Madison Bolick knew she was going to follow in the footsteps of her two older brothers by attending Clemson. Once she was accepted, she narrowed her choice of degree program to either Health Science or Construction Science and Management (CSM). The latter had always intrigued her because several members of her family were in the construction industry. When she came to campus and toured the department, some of her anxieties about the male-heavy field were immediately soothed when her guide was a female just one year older.
Now a senior, Bolick serves in the same capacity as an ambassador for the College of Architecture, Arts and Humanities and specifically, the Nieri Family Department of Construction Science and Management. In addition, she’s found time to be involved in Student Senate and currently serves as activities director for Clemson Undergraduate Student Government. She planned and executed the 2019 Miss Homecoming pageant and other events as the head of a 25-member committee.
In a recent podcast produced by Clemson University, Bolick touches on all of her experiences academically and beyond the classroom. She is on pace to graduate in May 2020 and is soaking up her last semester as a Clemson Tiger before moving on to bigger and better things.
Following are excerpts from the January 12, 2020 “Student Affairs Talk” podcast, facilitated by Philip Sikes, Clemson’s Communications Director for Student Affairs.
Q: Let’s talk about your major. You are enrolled in a very interesting and challenging major, Construction Science and Management (CSM). Why did that field interest you?
Bolick: I like to tell people I have a true story and a fake story I made up, because people ask me this question all the time. My fake story is that it runs in my family, but it’s actually true. My grandpa was a contractor; my uncle and cousins were all contractors. I was always there, it seemed pretty cool and they were successful. When I applied to Clemson, and I knew there wasn’t any other option, I considered health science. But when I toured, construction science seemed cool and laid-back, it sounded fun. And health science said I had to take organic chemistry (laughs). From that point on, my 17- or 18-year old self said, ‘Construction it is.’ I had intentions of not liking it and wanting to switch, but I came here and I loved it. Now I’m here.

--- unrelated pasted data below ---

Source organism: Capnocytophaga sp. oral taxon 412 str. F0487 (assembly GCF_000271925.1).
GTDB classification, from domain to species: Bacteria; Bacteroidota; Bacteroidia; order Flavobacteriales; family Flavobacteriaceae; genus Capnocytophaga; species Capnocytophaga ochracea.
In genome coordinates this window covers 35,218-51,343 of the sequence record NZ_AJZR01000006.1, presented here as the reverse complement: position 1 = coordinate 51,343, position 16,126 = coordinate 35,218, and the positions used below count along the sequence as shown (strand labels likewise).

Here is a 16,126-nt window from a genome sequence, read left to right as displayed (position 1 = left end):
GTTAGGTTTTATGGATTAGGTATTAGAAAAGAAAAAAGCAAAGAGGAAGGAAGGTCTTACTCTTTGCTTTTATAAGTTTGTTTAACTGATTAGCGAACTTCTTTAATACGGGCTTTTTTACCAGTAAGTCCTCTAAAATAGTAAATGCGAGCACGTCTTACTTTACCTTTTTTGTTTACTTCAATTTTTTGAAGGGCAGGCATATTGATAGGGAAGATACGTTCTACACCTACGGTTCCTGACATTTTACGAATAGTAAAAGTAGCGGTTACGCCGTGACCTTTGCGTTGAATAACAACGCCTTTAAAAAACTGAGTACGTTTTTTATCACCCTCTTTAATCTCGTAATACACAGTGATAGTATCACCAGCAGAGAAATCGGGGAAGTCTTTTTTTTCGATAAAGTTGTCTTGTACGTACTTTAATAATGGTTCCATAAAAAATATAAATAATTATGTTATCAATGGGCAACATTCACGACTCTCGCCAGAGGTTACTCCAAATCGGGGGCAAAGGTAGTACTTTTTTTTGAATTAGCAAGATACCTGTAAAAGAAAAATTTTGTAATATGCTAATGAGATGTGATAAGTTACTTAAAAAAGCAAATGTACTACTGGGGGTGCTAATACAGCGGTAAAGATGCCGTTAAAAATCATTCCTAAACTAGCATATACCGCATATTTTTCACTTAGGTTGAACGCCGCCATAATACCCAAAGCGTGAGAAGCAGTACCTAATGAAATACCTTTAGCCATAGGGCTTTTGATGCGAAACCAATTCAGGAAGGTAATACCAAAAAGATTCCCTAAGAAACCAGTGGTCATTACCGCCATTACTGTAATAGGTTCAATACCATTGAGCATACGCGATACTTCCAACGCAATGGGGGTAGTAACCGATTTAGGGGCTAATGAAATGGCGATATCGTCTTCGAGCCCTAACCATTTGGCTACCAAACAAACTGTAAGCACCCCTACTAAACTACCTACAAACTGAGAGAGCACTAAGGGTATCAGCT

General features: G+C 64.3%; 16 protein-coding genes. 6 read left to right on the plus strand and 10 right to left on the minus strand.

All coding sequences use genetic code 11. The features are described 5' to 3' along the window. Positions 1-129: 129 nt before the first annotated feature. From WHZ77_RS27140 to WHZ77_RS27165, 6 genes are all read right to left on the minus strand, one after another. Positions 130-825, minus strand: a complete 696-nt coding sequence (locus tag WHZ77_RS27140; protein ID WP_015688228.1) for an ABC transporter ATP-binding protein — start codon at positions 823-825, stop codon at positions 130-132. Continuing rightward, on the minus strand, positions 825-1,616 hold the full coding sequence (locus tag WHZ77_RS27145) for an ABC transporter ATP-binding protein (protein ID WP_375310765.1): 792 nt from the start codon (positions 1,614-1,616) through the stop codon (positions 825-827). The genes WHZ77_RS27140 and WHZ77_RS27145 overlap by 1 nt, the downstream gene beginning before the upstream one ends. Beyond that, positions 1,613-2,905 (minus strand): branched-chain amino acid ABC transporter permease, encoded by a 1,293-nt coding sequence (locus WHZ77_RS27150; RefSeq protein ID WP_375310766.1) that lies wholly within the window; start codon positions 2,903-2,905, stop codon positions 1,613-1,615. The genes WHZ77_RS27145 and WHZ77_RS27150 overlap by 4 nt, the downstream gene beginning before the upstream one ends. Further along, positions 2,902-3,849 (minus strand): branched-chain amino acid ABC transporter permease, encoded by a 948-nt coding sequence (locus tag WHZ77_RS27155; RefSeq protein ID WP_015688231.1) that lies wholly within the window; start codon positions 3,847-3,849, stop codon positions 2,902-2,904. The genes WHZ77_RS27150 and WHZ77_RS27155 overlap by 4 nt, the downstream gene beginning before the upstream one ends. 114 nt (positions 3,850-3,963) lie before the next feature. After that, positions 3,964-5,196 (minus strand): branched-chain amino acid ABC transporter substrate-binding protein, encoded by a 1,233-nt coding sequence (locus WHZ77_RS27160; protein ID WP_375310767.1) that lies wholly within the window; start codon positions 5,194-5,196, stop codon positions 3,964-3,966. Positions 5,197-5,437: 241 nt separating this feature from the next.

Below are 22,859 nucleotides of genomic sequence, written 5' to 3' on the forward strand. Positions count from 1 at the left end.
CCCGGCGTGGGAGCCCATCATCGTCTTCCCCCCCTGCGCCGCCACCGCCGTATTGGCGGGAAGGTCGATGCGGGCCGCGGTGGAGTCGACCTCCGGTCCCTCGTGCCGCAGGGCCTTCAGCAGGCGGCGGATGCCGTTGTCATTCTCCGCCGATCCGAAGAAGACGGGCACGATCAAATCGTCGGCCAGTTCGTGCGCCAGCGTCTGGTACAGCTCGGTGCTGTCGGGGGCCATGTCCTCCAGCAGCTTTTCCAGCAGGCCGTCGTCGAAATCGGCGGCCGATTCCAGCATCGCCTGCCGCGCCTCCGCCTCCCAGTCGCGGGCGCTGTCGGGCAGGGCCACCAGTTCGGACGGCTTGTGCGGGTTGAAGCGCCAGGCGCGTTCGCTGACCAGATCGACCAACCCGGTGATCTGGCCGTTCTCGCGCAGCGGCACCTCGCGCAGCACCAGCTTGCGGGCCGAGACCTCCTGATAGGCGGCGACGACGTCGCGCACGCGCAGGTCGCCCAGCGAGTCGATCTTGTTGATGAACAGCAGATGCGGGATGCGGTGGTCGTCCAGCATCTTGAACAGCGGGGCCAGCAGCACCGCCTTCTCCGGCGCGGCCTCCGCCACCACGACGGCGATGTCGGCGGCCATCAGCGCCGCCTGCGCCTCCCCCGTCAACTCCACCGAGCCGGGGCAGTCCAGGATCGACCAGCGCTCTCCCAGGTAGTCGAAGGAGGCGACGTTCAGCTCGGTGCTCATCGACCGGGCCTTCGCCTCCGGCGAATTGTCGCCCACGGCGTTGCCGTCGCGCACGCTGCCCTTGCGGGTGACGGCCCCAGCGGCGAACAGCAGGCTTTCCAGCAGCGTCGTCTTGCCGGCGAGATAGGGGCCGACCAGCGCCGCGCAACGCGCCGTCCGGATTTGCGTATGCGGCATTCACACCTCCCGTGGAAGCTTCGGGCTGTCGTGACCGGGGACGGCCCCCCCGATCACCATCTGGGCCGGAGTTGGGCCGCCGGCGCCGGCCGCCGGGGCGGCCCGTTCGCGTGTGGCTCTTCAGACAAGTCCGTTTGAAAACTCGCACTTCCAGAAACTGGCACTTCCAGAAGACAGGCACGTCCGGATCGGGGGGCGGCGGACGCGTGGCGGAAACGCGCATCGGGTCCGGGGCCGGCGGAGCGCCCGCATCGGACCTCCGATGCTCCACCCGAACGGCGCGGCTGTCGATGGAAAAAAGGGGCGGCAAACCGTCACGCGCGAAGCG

Q: Have you faced any roadblocks in your major. It seems like it’s probably dominated by males, if we’re being honest.
Bolick: Yeah, especially as a freshman and it’s all men. Obviously, I stand out and that was always awkward for me. I don’t like to stand out and have people looking at me. That feeling of pure discomfort walking into class every day got better and better. But it slowed down my comfortability in college, but I’m also thankful for it because it’s shown me a lot about myself and helped me to grow more. And that’s what the industry is like and it’s how I’m going to feel most of the time. So, it’s prepared me more for what lies ahead. I’m really excited for the challenge and don’t regret it all. Hopefully it will go well for me.
Q: Construction Science and Management is part of the College of Architecture, Arts and Humanities and you serve as an ambassador for the college. Can you give us a sense of what that means?
Bolick: It’s a general tour guide role. You’re categorized based on your major. When people come in, I give them a tour of our CSM department, introduce them to our advisor and department head, and show them classrooms. My favorite part is when potential women’s applicants come in and they see me and think, ‘What is this major really like?’ Our other tour guide right now is a female and is blonde like me. I’m sure they’re thinking it’s not really the major they thought it was based on reputation. But it’s really cool and is an awesome way to pour myself back out. I tell a story of how a tour guide a year above me was a tour guide like me and she made me feel like it was going to be okay and awesome. She’s the only reason I chose CSM. I thought, ‘She did it, why can’t I?’ I became a tour guide in the hopes that I’d be able to do the same thing for other girls coming in. But also, for guys, CSM is a major that no one knows about. There’s so much money in the industry, there’s opportunity right now. Everything’s booming. I definitely think there needs to be more awareness about it, so that’s slightly my way of pouring back into it right now.
Q: I’m interested in your viewpoint on this subject. As a CSM major, what is your take on the current state of Clemson? Buildings popping up left and right, Core Campus, Douthit Hills and other facilities have been added since your freshman year. Is that exciting to you, or does it bother you as a student because you can’t get around campus as easy?
Bolick: I have a little bit of mixed feelings, because I love the old Clemson. I miss Clemson House, where both of my brothers lived. I always wanted to live there, but the year that I came they stopped it. I understand I empathize with the concept of not wanting Clemson to change, but if we’re going to keep growing and want to keep up with our peer institutions, that’s just a reality of the situation. Things like Cadden Chapel and the new business school … I’m so excited about. I really do think that’s going to benefit our campus a ton. I am upset about the closed roads, in terms of getting to class (laughs). But, I’m excited for the growth here.
Listen to the entire podcast.
Image Credits: Clemson University Relations. | Photographs and material from Clemson University Relations used by permission.